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Shane Carruth Abandons ‘A Topiary,’ Explains ‘Upstream Color’ and Preps ‘Modern Ocean’

Upstream Color

The first teaser for Shane Carruth‘s Upstream Color, frankly, looked a lot like most of the stuff NYU film students produce for their thesis, but Carruth’s name carries a metric ton more weight because of the impact Primer had on the filmgoing world. Given that track record, it also wasn’t too surprising that the first look was fairly obtuse.

There will be a full trailer for his sophomore effort ahead of its debut at Sundance — the festival that launched the indie sensation — so Carruth recently spoke to the LA Times about films present, future and forgotten.

That includes a plot synopsis for Upstream Color.

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The film is about “a young woman (Amy Seimetz) [who] is abducted and seemingly brainwashed via an organic material harvested from a specific flower. She later meets a man (Carruth) and after the two fall for each other, they come to realize he may also have been subjected to the same process.”

Carruth talks extensively about not wanting to be beholden to the normal film finance and distribution channels, and that he plans to continue working at a more prolific pace while not under the burden of someone else’s monetary thumb. To that end, he wants to start production on a new movie called The Modern Ocean this summer after distributing Upstream himself.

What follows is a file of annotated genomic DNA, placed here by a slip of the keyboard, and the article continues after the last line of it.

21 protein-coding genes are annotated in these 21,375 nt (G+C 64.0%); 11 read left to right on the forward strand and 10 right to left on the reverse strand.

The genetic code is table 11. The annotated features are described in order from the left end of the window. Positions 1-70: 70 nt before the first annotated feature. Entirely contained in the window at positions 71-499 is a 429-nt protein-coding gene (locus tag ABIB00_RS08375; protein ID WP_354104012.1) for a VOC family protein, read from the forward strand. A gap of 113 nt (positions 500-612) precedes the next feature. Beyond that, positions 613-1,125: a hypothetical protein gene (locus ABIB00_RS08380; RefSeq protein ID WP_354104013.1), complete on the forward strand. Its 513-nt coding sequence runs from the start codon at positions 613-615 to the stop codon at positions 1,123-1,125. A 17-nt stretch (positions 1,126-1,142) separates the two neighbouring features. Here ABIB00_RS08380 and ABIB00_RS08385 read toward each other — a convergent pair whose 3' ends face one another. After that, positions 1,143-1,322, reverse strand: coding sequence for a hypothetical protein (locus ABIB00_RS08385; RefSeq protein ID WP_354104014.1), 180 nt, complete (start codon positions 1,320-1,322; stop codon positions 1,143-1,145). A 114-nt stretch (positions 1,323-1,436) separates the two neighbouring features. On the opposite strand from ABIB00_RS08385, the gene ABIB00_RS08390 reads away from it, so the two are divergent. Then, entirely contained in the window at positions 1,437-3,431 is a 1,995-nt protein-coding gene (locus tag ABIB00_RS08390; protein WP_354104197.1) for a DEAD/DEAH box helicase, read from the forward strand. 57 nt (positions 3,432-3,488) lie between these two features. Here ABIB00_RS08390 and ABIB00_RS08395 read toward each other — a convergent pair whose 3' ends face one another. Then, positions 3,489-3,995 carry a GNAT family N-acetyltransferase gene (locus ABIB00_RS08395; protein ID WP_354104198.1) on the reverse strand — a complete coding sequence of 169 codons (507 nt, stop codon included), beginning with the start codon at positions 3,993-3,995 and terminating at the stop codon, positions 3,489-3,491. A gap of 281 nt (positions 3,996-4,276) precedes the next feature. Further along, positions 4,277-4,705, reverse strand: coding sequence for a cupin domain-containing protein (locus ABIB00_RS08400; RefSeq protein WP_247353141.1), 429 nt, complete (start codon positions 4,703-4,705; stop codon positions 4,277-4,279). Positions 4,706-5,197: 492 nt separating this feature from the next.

And then there’s the bad news. Fans of his work have salivated for years over the prospect of project called A Topiary which involves starburts and semi-mechanical beings call Choruses (details here), but Carruth calling it “the thing I basically wasted my whole life on,” doesn’t bode well for it getting made. Neither does his moving on to a different production right after Upstream.

But even if Topiary is dead in the water for now, it’s exciting to know we’ll have access to Upstream Color soon (through various theaters and streaming options) and that Carruth isn’t planning on laying low for another 9 years to create something new.

A veteran of writing about movies for nearly a decade, Scott Beggs has been the Managing Editor of Film School Rejects since 2009. Despite speculation, he is not actually Walter Mathau's grandson. See? He can't even spell his name right.

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